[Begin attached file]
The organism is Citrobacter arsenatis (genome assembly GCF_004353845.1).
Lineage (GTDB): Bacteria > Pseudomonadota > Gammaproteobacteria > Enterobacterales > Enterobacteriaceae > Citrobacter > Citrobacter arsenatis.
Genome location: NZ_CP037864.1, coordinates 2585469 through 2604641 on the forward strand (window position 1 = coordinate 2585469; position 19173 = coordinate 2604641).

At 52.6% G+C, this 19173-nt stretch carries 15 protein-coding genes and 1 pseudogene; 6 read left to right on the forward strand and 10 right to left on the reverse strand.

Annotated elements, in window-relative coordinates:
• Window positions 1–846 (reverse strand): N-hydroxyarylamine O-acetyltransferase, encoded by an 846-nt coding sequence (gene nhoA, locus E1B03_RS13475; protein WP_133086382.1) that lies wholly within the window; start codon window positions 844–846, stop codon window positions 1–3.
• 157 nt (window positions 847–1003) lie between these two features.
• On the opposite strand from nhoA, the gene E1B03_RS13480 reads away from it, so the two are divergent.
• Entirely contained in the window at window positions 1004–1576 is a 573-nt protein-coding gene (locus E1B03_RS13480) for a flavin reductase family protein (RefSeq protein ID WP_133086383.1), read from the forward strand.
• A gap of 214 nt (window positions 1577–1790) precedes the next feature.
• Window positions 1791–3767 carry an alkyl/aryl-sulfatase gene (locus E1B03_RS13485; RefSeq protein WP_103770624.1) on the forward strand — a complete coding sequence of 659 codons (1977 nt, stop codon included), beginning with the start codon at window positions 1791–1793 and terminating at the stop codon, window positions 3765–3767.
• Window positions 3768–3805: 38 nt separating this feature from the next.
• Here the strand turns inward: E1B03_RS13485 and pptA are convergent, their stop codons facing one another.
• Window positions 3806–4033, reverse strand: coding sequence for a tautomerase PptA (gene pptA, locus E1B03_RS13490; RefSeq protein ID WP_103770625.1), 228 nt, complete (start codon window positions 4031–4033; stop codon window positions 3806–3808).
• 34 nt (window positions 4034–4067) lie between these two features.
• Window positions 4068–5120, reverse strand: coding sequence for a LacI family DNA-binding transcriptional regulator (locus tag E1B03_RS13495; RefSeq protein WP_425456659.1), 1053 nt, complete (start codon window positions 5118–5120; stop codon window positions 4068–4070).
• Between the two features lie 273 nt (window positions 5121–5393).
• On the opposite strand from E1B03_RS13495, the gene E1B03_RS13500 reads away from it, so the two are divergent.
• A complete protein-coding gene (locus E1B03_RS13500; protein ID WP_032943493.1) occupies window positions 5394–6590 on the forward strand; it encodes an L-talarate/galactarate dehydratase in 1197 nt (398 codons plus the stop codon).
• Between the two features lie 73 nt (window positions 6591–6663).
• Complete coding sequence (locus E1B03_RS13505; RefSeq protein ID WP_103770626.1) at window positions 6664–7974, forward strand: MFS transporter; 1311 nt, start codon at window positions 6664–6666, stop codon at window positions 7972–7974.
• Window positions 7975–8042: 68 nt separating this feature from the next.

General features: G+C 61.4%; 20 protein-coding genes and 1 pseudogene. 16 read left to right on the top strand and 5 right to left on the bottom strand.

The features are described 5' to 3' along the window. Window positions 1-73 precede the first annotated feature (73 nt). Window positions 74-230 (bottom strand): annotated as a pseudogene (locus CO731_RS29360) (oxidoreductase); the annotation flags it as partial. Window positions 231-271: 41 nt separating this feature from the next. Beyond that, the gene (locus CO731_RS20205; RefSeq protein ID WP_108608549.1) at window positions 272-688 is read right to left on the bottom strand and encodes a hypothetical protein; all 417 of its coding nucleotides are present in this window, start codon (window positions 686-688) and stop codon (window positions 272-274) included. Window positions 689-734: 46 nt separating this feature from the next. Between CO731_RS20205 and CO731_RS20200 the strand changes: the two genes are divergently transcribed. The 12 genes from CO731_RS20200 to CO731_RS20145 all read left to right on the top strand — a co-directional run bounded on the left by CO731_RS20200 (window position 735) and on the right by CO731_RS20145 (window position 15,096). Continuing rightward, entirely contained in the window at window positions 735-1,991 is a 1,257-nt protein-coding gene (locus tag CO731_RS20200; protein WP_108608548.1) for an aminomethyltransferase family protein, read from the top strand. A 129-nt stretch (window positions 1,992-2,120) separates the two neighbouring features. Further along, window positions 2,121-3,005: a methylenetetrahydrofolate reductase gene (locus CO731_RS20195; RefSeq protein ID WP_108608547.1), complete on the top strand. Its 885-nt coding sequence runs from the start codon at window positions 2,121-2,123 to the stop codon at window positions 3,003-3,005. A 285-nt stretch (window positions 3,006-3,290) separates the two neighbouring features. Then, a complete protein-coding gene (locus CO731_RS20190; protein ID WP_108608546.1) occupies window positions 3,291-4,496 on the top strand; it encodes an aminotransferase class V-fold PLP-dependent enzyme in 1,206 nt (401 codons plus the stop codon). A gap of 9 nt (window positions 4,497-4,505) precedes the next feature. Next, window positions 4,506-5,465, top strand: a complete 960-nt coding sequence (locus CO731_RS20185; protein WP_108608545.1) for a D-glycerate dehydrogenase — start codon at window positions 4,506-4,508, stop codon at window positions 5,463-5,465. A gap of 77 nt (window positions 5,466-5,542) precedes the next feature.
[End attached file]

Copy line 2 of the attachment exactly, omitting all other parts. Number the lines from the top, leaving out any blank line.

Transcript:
Lineage (GTDB): Bacteria > Pseudomonadota > Gammaproteobacteria > Enterobacterales > Enterobacteriaceae > Citrobacter > Citrobacter arsenatis.